According to the proposed rule (Federal Register, Vol. 75, Number 235), the change would provide opportunities for a CHD phytosterol claim for foods including bread and cereal, orange juice, and low-fat dairy foods, as well as allowing non-esterfied phytosterols to make the claim.
However, in a letter to FDA, Douglas MacKay, ND, CRN’s VP of scientific and regulatory affairs, states that the Council has concernsthat the proposed change would “exclude all dietary supplement products that contain free phytosterols”.
“CRN has concerns that the Agency’s proposed action to exclude all dietary supplement products that contain free phytosterols from bearing the approved health claim does not reflect full consideration of the impact of all delivery matrices on the efficacy of dietary supplements containing free phytosterols,” wrote Dr MacKay.
“In addition to tablets, softgels and capsules, dietary supplements can be formulated as dry powders that are intended to be blended into a food or beverage prior to consumption,” added Dr MacKay. “A free phytosterol powdered dietary supplement that is reconstituted into a food or liquid beverage will overcome dissolution and distribution limitations that may occur with the tablet or capsule form of free phytosterols.”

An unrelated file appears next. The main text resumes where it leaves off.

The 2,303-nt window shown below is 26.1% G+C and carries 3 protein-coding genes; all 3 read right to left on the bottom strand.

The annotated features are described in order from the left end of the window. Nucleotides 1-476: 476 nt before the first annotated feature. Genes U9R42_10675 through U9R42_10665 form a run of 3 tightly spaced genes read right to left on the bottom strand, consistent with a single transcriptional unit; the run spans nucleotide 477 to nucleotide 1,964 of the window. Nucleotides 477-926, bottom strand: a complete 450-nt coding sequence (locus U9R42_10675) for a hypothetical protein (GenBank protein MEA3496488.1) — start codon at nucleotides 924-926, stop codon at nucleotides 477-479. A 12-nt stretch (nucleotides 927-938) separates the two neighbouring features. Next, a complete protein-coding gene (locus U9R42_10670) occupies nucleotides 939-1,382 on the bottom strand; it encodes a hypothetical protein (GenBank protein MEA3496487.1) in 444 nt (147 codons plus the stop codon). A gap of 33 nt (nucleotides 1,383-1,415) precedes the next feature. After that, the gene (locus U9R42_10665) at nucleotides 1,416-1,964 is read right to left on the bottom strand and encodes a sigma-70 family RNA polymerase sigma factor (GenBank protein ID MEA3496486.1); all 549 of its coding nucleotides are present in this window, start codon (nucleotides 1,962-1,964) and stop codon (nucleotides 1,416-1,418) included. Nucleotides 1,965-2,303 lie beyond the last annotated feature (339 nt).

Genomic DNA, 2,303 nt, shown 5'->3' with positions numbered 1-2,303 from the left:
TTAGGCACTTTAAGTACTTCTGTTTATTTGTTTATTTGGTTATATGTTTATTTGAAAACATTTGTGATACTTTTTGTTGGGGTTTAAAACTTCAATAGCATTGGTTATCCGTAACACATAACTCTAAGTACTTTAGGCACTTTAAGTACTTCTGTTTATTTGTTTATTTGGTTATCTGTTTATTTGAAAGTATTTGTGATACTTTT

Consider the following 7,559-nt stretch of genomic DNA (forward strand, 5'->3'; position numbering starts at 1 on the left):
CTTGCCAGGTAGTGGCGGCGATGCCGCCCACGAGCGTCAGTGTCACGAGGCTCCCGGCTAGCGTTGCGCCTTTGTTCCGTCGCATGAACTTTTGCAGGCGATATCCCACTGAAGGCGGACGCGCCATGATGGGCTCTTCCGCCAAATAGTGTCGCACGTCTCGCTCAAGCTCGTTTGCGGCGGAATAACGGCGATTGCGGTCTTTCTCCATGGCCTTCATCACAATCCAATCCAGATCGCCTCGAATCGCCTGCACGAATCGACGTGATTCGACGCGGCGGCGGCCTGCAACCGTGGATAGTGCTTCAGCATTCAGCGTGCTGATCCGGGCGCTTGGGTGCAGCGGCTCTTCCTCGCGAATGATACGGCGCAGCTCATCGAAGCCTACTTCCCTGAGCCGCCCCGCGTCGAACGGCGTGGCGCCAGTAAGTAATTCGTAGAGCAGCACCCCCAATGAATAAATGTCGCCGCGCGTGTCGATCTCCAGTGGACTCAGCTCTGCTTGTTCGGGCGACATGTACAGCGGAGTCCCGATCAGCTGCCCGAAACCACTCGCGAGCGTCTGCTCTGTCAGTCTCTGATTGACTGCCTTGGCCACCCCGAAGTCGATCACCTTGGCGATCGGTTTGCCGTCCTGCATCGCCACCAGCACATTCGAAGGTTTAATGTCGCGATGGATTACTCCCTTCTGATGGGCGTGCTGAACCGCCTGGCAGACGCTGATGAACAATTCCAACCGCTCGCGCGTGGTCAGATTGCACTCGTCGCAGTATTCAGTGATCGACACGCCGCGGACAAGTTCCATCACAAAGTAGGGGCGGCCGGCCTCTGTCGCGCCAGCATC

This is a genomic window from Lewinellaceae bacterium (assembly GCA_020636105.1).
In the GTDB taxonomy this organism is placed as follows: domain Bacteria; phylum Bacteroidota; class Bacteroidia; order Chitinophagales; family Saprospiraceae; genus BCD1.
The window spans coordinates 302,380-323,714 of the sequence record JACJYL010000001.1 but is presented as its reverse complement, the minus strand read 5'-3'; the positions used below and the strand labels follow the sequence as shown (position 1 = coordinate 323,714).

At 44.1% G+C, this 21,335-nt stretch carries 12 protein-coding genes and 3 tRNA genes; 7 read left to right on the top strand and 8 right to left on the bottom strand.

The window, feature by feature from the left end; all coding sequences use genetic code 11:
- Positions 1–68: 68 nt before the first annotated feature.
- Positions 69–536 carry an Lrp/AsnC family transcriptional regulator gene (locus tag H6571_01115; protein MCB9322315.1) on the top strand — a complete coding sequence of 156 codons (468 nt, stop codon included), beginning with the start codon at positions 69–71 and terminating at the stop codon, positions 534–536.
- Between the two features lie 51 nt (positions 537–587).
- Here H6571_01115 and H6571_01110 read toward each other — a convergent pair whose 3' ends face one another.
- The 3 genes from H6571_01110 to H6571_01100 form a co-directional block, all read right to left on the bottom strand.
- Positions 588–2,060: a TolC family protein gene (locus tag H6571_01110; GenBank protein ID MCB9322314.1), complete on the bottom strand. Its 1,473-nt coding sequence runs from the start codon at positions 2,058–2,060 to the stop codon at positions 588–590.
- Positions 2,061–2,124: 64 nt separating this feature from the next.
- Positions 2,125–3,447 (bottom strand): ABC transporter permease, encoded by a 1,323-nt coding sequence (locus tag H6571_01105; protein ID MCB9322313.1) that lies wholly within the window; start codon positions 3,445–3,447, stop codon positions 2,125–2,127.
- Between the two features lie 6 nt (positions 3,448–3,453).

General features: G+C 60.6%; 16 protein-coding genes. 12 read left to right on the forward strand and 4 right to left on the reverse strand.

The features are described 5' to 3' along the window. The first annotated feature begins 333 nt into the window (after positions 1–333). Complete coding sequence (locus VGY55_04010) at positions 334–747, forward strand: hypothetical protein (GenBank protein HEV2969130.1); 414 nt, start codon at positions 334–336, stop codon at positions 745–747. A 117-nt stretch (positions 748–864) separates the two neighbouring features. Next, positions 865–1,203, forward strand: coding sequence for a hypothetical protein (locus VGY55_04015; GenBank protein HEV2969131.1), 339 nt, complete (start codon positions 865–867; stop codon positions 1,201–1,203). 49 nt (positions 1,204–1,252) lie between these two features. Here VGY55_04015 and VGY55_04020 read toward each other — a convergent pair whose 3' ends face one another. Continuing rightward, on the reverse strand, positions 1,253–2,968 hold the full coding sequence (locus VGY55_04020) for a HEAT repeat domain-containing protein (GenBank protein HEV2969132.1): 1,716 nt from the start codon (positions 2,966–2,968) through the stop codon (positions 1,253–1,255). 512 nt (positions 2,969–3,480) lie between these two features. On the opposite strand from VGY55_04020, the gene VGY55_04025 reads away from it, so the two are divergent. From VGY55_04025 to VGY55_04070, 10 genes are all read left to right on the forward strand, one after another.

Disintegration time of dietary supplements is an aspect that FDA should consider, said Dr MacKay.
“A closer look at disintegration time and efficacy data reveals that disintegration of the specific dietary supplement delivery matrix is an important variable that needs consideration when evaluating the effect of free phytosterols taken as dietary supplements.
“It is noteworthy that disintegration time has been an important variable for other FDA approved nutrition‐related health claims,” he added.
A precedent has already been set by FDA using the United States Pharmacopeia (USP) standards, said the CRN man, with USP disintegration and dissolution standards applicable to dietary supplements bearing the FDA-approved health claim for folate and neural tube defects, “except that if there are no applicable USP standards, the folate in the dietary supplement shall be shown to be bioavailable under the conditions of use stated on the product label”.
“Therefore, the FDA has set a precedent for the consideration of disintegration and dissolution standards as specific requirements for health claim use.
“In summary, CRN believes that the phytosterol health claim should be allowed for powdered dietary supplements containing free phytosterols and for dietary supplements in other delivery matrices that meet or exceed USP disintegration time,” concluded MacKay.
The proposed change initially outlined a compliance deadline of February 22, 2011, but industry was quick to note that this was too soon to enable the relabeling and reformulating of products.
Indeed, agro-giant Cargill voiced concerns last year that the proposed change would cause “irreparable injury” if the compliance date was kept as February 2011. FDA has since extended this until February 21, 2012.